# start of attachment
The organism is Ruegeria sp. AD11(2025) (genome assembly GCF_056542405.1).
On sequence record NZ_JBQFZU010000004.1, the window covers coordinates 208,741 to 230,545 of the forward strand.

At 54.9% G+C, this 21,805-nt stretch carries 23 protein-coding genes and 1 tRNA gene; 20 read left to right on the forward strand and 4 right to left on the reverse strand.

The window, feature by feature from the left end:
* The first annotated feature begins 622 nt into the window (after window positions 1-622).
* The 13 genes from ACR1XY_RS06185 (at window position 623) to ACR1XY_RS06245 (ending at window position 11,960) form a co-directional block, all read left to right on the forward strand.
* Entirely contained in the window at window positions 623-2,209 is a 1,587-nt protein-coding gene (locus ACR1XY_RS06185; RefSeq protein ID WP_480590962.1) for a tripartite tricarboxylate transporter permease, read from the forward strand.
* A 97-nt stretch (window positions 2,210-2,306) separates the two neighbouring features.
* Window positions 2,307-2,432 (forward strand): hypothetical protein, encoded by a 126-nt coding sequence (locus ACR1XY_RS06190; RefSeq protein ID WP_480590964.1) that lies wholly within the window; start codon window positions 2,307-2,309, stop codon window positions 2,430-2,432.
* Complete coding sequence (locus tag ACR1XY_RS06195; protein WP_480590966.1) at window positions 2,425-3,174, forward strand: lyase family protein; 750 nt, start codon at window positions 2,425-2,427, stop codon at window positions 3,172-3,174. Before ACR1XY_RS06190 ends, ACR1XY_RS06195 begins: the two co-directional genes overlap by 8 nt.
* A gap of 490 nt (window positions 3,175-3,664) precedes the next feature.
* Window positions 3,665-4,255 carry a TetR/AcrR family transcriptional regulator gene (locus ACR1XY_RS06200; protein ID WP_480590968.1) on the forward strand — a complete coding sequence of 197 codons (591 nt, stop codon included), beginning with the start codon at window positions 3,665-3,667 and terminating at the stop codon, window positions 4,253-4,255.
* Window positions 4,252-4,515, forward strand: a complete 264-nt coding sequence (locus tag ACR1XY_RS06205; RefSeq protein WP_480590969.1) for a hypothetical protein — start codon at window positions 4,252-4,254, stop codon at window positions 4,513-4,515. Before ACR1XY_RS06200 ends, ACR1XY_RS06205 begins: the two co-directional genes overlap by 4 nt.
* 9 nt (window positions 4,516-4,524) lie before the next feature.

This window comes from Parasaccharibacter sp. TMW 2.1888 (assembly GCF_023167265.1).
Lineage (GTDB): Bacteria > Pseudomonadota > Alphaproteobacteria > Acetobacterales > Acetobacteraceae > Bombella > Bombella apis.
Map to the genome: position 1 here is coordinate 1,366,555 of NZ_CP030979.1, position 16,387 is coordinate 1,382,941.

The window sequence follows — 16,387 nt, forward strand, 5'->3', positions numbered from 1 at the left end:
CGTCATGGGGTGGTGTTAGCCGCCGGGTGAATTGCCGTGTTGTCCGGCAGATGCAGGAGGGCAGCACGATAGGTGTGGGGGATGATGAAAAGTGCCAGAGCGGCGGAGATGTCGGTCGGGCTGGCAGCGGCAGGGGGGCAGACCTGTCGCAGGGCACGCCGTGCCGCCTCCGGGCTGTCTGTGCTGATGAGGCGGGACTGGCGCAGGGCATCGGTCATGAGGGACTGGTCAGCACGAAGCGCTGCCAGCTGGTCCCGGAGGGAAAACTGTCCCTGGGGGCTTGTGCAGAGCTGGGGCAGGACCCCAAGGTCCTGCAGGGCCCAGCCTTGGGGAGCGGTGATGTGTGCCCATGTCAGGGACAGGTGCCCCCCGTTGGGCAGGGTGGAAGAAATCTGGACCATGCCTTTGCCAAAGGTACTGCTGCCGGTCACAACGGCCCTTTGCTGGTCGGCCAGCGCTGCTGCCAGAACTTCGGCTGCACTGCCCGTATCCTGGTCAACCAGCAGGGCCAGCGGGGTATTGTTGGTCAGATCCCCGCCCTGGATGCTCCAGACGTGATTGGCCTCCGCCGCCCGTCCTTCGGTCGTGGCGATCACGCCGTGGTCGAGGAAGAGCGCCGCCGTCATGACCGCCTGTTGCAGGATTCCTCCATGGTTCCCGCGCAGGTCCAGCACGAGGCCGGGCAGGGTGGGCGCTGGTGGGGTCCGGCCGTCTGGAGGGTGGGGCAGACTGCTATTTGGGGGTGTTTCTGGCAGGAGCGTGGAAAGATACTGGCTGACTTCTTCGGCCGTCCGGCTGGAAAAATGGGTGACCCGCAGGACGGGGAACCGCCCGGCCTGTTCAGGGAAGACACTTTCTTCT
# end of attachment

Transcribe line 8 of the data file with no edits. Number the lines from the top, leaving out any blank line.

* A 97-nt stretch (window positions 2,210-2,306) separates the two neighbouring features.